High school students say internet is bad for education
Researchers find that most high school students feel that access to the internet during classes spoils the lessons.
A comprehensive survey among Danish high school students shows they feel that their use of internet during classes is a large problem.
Of the 2,400 students asked in the survey, about half of them want the teacher to take control and switch the internet off so they are not tempted to go online, says Professor Helle Mathiasen, who conducted the survey, of the Centre for Teaching Development and Digital Media at Aarhus University.
"Many students said it would be good if the teachers had a switch-off-the-internet button," she says. "That would force the students to stop browsing Facebook or news sites -- they said they can’t control it themselves."
Teachers should ban computers: students
Almost half of the students blamed teachers for their bad habit of browsing social media instead of taking part in class.
The internet brings many possibilities for new ways of teaching at high schools. For example, for teachers it's easier to help a select group of students with specific problems by chatting with them.
But there is a danger that the students will also chat to each other on subjects not related to the class.
"They're saying that the teachers should be tougher and more consistent,” says Mathiasen.
Part from switching the internet connection off, some students even went as far as saying that computers in the classrooms should be banned.
“They said that otherwise they can’t concentrate,” says Mathiasen.
As one student expressed it:
“You can have a brief conversation on Facebook during a math class and when you look up again the blackboard is covered with symbols and numbers -- and you have no idea what's happened.”
Students split over blame
While half of the asked students blamed teachers the other half were convinced that it’s the students’ own responsibility to maintain focus during the classes.
"They say they must learn not to let themselves be tempted -- although it can be difficult," says Mathiasen.
"Some believe that the problem can be solved by promising themselves 'a break' halfway through the lesson where they can log on to Facebook,” she says. “Or quite simply by not bringing their computers with them in school."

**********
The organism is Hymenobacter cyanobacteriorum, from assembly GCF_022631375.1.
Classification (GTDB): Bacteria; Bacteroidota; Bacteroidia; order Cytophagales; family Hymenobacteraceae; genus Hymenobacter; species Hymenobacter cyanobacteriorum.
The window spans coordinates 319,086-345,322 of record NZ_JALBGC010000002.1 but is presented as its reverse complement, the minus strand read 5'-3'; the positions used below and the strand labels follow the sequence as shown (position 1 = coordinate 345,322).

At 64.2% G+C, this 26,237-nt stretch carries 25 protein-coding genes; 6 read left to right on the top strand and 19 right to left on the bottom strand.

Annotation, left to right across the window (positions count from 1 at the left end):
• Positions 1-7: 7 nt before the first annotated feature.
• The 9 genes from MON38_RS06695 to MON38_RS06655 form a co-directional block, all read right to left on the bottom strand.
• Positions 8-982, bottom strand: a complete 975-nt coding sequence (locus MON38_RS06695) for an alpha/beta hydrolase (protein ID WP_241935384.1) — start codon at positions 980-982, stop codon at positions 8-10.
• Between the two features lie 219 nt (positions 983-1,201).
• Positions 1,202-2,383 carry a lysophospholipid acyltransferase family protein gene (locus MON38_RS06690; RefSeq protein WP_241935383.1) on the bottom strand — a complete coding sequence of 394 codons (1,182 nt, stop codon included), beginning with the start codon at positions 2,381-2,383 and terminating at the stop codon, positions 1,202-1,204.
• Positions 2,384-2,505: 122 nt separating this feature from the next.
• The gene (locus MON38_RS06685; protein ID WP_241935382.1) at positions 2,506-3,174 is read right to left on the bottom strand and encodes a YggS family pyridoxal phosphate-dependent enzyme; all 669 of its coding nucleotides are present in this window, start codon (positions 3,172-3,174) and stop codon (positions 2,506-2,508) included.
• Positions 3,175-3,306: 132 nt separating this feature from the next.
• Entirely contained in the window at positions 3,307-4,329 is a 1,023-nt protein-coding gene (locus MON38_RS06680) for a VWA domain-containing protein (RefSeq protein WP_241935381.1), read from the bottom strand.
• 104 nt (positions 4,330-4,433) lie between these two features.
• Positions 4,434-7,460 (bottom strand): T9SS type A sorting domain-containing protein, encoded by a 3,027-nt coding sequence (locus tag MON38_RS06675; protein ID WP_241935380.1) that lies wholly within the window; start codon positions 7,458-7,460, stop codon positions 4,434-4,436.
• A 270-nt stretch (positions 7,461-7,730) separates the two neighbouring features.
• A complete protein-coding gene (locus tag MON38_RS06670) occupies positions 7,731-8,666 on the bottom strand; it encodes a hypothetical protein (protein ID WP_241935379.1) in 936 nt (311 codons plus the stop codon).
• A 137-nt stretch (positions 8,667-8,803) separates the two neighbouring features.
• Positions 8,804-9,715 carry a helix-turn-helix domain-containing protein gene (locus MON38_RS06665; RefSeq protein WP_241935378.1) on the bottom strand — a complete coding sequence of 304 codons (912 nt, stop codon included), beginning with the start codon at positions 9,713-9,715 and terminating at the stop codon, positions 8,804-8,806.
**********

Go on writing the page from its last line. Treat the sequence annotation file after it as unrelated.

Teachers expect computers on the desks
Problems can arise if too many students choose not to bring their computers to school. More and more teachers plan their teaching on the basis that the pupils have their computers with them.
"For example, teachers have used social media for guidance and process evaluations," says Mathiasen. "And the students form groups on Facebook where they help each other both at school and at home."
Computers are used in teaching and you can't just say 'log out and switch off' even though this is what many of the students want, she says. “Computers and the internet can be good tools for use in teaching.”
Another perspective, suggests Mathiasen, is to let it be entirely up to the students. It might teach them to develop studying skills, self-discipline, responsibility, and the like.
Mathiasen believes that students who say that self-discipline is the solution to the problem have the most realistic attitude.
School association: strengthen the digital backbone
Anne-Birgitte Rasmussen, chair of the Danish Association of Upper Secondary Schools, is aware of the problem.
But she believes it’s impossible to switch off access to the internet so high school students must learn not to browse the internet when it’s not relevant for their teaching.
"Switching off the internet is impossible," says Rasmussen. "And even if we tried to do that, students can log on via their mobile phones.”
She says it's necessary to go the long and difficult path, to raise the students digitally and give them what she calls a 'digital backbone'.
“They must understand that working without being online and taking part in class is sometimes the right thing to do. That's something students must be able to master," says Rasmussen.
Teachers, on the other hand, must be better at helping pupils build up their 'digital backbone'.
"The internet and social media are extremely tempting for the students and as a teacher you must take this into account," says Rasmussen.
She suggests that teachers discuss the online problem with the students and make a set of rules for when internet can and cannot be accessed.
Read the original story in Danish on Videnskab.dk
Translated by: Michael de Laine
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